Americans have less credit card debt now than they did two years ago. The average credit card debt for Americans has dropped $2,000 from two years ago. Although some may interpret this data as a sign of an improving economy in Texas and elsewhere, analysts are claiming that the drop in credit card debt is actually a result of people's continued economic struggles nationwide in trying to obtain debt relief.
When a person files Chapter 7 bankruptcy, they will usually be able to discharge their credit card debts. This is because this type of debt is considered an unsecured loan. As such, the debt does not have any piece of property, such as real estate or a car, attached to it as collateral.
Average credit card debt per household has also decreased considerably in the last two years, according to these NerdWallet findings. The average indebted household had $14,517 in credit card debt in March 2012. This is a significant decrease from $16,383 for the same month in 2010. The average for all households fell from $7,219 to $6,772 during this same period.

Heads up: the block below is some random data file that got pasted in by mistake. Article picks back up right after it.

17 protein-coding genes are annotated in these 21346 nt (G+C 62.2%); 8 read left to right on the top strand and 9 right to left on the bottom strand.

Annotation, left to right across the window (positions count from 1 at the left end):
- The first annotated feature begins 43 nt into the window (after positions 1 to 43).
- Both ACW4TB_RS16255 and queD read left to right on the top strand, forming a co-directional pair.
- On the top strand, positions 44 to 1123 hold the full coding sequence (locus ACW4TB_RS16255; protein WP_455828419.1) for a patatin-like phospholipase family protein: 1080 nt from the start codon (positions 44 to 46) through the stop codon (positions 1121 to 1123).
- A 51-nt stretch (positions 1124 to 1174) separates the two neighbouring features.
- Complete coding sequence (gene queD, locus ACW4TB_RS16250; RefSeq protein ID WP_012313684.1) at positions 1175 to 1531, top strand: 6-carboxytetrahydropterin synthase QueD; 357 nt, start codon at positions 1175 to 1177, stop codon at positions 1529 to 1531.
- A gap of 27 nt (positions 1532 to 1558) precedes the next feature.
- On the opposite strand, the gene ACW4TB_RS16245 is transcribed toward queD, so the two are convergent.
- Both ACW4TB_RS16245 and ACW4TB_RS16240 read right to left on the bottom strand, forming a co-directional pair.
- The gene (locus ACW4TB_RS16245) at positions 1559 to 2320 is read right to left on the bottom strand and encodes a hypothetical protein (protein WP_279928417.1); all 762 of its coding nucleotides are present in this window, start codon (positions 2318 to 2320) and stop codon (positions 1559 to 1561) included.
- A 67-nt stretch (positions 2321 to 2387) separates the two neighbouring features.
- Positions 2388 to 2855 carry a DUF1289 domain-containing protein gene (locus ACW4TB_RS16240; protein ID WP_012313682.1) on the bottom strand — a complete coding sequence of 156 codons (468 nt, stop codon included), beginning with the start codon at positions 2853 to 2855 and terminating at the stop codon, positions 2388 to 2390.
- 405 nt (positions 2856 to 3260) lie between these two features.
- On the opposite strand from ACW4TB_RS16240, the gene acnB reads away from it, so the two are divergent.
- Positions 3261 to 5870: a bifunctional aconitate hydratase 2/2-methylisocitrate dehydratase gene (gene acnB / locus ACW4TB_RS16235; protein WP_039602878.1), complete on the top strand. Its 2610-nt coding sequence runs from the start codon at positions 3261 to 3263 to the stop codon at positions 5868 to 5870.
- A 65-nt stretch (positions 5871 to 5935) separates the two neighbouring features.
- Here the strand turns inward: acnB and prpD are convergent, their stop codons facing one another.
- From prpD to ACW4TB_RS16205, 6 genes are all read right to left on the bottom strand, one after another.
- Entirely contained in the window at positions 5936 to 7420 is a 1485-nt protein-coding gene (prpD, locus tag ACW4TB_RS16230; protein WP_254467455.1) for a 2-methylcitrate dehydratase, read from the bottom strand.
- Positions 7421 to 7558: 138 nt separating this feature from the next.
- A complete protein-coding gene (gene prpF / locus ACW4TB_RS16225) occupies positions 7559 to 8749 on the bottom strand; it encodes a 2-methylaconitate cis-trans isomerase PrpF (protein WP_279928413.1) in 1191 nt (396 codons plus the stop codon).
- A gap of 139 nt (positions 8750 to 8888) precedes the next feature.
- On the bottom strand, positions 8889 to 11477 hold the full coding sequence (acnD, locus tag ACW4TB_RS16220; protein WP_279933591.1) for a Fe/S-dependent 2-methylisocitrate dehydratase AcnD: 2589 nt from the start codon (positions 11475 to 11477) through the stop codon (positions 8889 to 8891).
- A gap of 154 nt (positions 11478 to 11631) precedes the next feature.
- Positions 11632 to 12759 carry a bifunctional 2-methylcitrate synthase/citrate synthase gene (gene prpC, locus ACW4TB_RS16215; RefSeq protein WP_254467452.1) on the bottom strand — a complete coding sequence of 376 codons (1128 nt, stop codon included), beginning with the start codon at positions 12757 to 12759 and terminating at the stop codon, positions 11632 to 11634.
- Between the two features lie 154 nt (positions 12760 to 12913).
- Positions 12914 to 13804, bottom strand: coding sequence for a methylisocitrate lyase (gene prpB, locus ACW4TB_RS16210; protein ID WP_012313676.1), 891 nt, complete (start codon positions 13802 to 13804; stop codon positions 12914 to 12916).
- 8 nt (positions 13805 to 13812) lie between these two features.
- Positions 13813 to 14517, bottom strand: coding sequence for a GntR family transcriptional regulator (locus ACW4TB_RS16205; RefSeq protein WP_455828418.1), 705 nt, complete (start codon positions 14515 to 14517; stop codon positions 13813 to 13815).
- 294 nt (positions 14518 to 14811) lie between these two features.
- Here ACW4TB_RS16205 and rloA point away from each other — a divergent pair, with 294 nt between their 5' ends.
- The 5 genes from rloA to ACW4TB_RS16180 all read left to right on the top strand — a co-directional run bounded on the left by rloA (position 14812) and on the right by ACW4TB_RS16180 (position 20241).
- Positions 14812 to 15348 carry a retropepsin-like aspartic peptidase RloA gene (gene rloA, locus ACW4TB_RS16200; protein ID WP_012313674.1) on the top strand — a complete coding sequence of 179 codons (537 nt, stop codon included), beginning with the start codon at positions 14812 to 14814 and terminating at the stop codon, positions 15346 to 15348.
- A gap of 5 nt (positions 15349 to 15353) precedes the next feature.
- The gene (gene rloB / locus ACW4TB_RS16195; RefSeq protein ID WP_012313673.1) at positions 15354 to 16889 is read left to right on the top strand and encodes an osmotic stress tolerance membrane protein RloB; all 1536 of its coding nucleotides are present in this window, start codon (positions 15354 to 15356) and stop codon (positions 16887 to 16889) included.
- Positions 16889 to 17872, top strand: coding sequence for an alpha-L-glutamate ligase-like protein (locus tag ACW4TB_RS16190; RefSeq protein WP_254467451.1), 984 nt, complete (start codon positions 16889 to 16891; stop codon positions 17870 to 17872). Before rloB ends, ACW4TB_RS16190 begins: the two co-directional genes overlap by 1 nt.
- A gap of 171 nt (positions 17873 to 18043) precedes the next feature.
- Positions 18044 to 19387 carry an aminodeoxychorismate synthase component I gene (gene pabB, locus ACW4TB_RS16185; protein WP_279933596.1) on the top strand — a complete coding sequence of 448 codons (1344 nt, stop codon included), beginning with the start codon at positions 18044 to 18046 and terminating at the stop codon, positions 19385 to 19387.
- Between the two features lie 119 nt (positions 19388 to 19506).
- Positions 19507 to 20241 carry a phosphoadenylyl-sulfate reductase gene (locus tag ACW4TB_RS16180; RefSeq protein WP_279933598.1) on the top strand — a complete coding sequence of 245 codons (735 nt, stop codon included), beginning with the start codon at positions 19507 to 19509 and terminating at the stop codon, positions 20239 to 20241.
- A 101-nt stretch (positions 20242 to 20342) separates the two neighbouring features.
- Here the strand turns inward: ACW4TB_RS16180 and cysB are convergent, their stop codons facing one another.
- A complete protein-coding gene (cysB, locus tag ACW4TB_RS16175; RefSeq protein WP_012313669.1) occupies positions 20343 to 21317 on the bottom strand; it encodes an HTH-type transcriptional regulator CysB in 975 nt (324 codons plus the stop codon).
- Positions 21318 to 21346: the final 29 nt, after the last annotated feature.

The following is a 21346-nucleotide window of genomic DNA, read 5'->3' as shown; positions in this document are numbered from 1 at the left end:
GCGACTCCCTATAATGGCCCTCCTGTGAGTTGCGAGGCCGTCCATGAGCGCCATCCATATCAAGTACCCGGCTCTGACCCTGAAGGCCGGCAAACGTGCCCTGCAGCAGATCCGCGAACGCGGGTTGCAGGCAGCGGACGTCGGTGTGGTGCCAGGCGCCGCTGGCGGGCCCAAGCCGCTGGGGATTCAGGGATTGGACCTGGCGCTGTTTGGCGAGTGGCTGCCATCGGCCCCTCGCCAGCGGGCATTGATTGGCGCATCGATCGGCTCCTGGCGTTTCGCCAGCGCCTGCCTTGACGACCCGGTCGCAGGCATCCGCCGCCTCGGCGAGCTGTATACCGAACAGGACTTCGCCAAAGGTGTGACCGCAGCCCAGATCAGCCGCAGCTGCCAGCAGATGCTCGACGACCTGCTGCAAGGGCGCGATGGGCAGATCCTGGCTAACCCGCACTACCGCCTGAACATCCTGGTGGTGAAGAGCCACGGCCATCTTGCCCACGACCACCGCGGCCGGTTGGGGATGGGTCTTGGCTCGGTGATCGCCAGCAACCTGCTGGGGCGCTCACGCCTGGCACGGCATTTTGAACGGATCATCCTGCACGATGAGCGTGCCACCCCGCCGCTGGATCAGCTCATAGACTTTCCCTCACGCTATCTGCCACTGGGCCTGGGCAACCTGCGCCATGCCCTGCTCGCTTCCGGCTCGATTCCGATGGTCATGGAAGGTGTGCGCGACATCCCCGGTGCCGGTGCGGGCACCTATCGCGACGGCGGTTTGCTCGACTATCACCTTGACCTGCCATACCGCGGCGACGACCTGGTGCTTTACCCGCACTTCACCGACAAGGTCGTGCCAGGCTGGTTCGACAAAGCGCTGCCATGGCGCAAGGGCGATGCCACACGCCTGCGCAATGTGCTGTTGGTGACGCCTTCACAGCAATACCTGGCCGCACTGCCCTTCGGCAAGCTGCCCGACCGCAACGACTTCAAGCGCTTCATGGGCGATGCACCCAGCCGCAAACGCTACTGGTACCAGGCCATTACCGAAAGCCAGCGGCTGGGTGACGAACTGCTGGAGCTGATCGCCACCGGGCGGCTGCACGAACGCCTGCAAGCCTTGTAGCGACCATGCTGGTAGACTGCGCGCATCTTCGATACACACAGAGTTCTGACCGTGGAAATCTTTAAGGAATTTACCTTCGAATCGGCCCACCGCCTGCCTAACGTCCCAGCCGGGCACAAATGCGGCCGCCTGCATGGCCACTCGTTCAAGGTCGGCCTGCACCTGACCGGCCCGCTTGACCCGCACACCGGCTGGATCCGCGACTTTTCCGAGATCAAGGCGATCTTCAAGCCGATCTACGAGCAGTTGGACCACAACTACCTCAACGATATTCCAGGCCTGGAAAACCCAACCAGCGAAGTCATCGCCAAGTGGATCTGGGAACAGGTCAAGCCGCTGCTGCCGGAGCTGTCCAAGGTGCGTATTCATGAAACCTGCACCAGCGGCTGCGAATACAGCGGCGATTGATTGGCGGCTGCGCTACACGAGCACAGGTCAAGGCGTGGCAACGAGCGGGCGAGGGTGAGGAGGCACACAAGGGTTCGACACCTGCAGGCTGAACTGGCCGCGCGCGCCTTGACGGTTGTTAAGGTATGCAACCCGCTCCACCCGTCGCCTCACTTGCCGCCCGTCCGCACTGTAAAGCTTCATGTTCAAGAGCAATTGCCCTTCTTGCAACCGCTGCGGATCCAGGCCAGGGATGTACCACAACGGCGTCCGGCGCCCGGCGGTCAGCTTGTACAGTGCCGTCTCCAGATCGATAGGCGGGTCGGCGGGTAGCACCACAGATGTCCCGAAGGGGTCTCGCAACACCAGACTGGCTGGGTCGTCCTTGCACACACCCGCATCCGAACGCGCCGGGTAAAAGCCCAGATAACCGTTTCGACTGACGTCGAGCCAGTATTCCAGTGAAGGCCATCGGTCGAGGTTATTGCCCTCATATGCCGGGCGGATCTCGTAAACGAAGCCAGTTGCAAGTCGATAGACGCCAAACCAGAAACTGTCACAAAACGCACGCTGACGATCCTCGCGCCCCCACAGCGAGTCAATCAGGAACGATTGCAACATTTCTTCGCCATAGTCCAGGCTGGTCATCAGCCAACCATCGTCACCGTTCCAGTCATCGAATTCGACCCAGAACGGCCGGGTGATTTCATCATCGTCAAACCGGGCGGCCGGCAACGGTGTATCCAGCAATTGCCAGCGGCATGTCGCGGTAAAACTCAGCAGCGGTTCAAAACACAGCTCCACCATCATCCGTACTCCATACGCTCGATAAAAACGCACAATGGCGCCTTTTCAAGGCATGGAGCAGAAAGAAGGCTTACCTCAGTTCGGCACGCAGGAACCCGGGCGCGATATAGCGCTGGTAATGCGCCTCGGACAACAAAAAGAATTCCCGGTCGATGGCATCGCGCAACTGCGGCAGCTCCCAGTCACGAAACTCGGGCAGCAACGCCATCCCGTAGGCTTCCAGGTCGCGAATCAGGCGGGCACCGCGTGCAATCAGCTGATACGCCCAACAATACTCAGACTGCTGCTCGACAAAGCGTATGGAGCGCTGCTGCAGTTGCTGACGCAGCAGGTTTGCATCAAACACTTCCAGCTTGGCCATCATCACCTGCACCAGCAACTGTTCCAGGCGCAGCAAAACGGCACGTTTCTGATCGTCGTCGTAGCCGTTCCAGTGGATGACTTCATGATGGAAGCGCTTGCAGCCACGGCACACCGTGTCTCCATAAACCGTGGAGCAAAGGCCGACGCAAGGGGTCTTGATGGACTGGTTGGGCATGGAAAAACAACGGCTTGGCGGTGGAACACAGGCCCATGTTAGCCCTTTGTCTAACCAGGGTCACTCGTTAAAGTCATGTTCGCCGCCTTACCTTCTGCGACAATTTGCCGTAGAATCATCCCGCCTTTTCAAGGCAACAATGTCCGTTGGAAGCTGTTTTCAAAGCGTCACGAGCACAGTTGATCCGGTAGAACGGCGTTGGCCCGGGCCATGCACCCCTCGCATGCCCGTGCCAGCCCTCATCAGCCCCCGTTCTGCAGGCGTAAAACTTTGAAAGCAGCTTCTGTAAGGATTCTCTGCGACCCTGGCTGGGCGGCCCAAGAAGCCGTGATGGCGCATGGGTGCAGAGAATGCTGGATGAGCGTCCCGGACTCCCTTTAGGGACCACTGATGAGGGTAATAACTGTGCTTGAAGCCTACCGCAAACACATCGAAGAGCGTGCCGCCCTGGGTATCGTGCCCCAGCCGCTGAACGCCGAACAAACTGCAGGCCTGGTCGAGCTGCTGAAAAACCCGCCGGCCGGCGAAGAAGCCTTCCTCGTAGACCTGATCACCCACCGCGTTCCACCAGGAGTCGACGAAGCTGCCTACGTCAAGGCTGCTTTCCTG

Why is this not necessarily good news? Analysts say the decreases in credit card debt have been a result of credit card companies writing off large amounts of debt which they deemed to be uncollectible in 2010. Since 2006, the charge-off rate during this time increased by to 10.7 percent in 2010. That's a 300 percent increase.
After losing such large numbers of monthly payments, credit card companies in Texas and everywhere else in the nation also made it more difficult to obtain credit. Analysts say that caused the average credit card debt to continue to decrease nationwide, as well.
It's clear from this report that the need for debt relief remains significant. Fortunately, options for regaining solid personal financial footing do exist and individuals can explore them with the help of an experienced attorney.